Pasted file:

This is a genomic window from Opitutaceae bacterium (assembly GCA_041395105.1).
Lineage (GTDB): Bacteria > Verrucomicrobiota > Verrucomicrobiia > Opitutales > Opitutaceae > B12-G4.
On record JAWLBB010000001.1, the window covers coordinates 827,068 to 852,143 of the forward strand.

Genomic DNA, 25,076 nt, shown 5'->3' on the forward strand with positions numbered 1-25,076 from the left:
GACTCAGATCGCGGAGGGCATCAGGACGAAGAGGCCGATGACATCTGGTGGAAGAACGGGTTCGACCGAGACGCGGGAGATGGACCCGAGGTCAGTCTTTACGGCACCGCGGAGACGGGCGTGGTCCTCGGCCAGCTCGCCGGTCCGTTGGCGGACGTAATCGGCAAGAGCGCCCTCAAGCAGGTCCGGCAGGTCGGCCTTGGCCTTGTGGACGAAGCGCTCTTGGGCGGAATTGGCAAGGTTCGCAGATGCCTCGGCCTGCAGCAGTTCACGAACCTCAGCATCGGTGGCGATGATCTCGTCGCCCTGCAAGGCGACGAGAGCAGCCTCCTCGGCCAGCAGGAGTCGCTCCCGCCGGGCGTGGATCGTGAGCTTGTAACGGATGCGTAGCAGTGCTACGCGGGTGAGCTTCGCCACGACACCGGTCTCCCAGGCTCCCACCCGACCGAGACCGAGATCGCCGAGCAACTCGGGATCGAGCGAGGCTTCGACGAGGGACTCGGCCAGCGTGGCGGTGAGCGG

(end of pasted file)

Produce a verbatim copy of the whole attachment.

This is a genomic window from Opitutaceae bacterium (assembly GCA_041395105.1).
Lineage (GTDB): Bacteria > Verrucomicrobiota > Verrucomicrobiia > Opitutales > Opitutaceae > B12-G4.
On record JAWLBB010000001.1, the window covers coordinates 827,068 to 852,143 of the forward strand.

Genomic DNA, 25,076 nt, shown 5'->3' on the forward strand with positions numbered 1-25,076 from the left:
GACTCAGATCGCGGAGGGCATCAGGACGAAGAGGCCGATGACATCTGGTGGAAGAACGGGTTCGACCGAGACGCGGGAGATGGACCCGAGGTCAGTCTTTACGGCACCGCGGAGACGGGCGTGGTCCTCGGCCAGCTCGCCGGTCCGTTGGCGGACGTAATCGGCAAGAGCGCCCTCAAGCAGGTCCGGCAGGTCGGCCTTGGCCTTGTGGACGAAGCGCTCTTGGGCGGAATTGGCAAGGTTCGCAGATGCCTCGGCCTGCAGCAGTTCACGAACCTCAGCATCGGTGGCGATGATCTCGTCGCCCTGCAAGGCGACGAGAGCAGCCTCCTCGGCCAGCAGGAGTCGCTCCCGCCGGGCGTGGATCGTGAGCTTGTAACGGATGCGTAGCAGTGCTACGCGGGTGAGCTTCGCCACGACACCGGTCTCCCAGGCTCCCACCCGACCGAGACCGAGATCGCCGAGCAACTCGGGATCGAGCGAGGCTTCGACGAGGGACTCGGCCAGCGTGGCGGTGAGCGG